Did Blues Legend Robert Johnson Sell his Soul at the Clarksdale Crossroads?

1930s Delta blues legend Robert Johnson (Image: via Wikipedia; Delta blues legend Robert Johnson)

Robert Johnson is a 1930s musician who’s ranked fifth on Rolling Stone’s list of Greatest Guitarists of All Time. He’s also credited as being a master of the blues. Many of the biggest names in music history cite him as a major influence on their careers and, according to the legend, we owe it all to a deal with the devil.

The story goes that on a moonless night, a young Robert Johnson ventured down to a crossroads in Clarksdale, Mississippi, not far from the Dockery Plantation. As he approached, so did another figure. The Devil took Johnson’s guitar, tuned it, played a few songs, and handed it back. Only then was be bestowed with a musical talent that was considered otherworldly. And as Johnson’s reputation grew, so did the story.

The famous Clarksdale Crossroads in Mississippi (Image: Joe Mazzola; Clarksdale Crossroads, Mississippi)

Later, blues idol “Son” House would remark on Johnson’s incredible ability, saying, “He sold his soul to play like that.” At the time, the story was often taken literally, and many believed that Johnson truly had made a deal with the Devil in return for the abilities that would make him famous.

Trace the story back, however, and you’ll find that selling your soul at a crossroads on a moonless night actually stems from a West African folk tale. According to the legend, the deal was originally struck with the roads’ guardian spirit. Over time, the influence of Christianity turning this spirit into Satan, the Devil.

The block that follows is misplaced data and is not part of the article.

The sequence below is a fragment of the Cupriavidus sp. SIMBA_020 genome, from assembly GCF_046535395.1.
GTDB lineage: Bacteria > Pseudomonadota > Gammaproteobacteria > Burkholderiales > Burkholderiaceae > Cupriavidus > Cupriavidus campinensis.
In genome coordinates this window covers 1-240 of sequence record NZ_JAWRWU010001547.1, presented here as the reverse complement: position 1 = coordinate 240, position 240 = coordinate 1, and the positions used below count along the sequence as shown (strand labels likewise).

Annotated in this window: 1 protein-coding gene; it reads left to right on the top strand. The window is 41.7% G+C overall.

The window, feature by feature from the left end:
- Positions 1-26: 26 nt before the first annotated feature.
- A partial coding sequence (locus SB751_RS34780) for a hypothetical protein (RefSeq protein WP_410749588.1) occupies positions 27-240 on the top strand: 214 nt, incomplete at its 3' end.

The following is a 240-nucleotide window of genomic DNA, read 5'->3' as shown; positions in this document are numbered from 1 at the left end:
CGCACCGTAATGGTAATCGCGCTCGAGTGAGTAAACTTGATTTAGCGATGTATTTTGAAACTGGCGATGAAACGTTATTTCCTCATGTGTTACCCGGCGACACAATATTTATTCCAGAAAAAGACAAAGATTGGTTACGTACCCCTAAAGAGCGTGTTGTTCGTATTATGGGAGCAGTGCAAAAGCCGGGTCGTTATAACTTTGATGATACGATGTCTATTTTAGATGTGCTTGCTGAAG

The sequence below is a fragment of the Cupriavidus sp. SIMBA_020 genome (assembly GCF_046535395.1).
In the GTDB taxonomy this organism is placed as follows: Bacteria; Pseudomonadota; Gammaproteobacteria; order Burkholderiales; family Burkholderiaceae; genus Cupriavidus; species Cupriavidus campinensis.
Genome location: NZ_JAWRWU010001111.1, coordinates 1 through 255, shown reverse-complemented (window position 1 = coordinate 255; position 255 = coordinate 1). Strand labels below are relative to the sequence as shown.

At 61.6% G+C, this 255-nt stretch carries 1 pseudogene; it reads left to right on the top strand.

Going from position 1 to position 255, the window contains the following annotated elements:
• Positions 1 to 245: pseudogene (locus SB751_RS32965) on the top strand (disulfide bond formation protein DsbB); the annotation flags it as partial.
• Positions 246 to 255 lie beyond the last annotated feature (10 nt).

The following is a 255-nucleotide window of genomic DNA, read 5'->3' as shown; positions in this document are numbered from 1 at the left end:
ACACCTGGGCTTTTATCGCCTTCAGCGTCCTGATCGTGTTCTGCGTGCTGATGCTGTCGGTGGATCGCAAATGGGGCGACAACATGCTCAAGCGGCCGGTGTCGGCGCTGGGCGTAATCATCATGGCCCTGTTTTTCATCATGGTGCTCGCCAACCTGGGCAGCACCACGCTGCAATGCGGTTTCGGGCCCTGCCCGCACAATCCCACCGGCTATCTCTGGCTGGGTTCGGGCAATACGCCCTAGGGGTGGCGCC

The Devil's Crossroads in Clarksdale, Mississippi (Image: via Google Street View; the Devil’s Crossroads in Clarksdale, Mississippi)

Precisely which crossroads Johnson was at when he made his supposed deal is highly debated, but one of the likely contenders is the Clarksdale Devil’s Crossroads at the intersection of Desoto Avenue and State Street. There’s also the Dockery Road and Old Highway 8 intersection near Dockery Farms, as well as the intersection of Highways 1 and 8 in Rosedale.

The source of Robert Johnson’s talent, however, isn’t the only aspect of the legendary musician up for debate. No less than three locations claim to be his final resting place: the Mount Zion Missionary Baptist Church near Morgan City, the Little Zion Missionary Baptist Church outside Greenwood, and the Payne Chapel near Quito.

Delta blues pioneer Robert Johnson's alleged grave site (Image: Courtland Bresner; one of Robert Johnson’s alleged grave sites)

Though it’s thought that, due to poverty, Johnson was likely buried in a pauper’s grave or potter’s field, the location of his official gravesite remains unknown. The burial grounds mentioned above each have a marker inscribed with his name, though his grave is thought to have been unmarked. It’s also unclear how he died, at the age of 27. One account says he drank poison from a whisky bottle. Pneumonia and syphilis have also been put forward. To date, research has yet to uncover the whole truth.

Johnson had spent most of his career as a travelling musician, playing for tips and busking on street corners. Though he only recorded two sessions, one in 1936 in Room 414 of San Antonio’s Gunter Hotel, and another in 1937 for the Brunswick Record Corporation, his legacy will forever live on. At its heart is one of his most famous songs, “Me and the Devil Blues”, in which the Devil comes knocking on his door.

A victim of the beast? Visit the mysterious gravestone of Lilly E. Gray, marked by the number 666.



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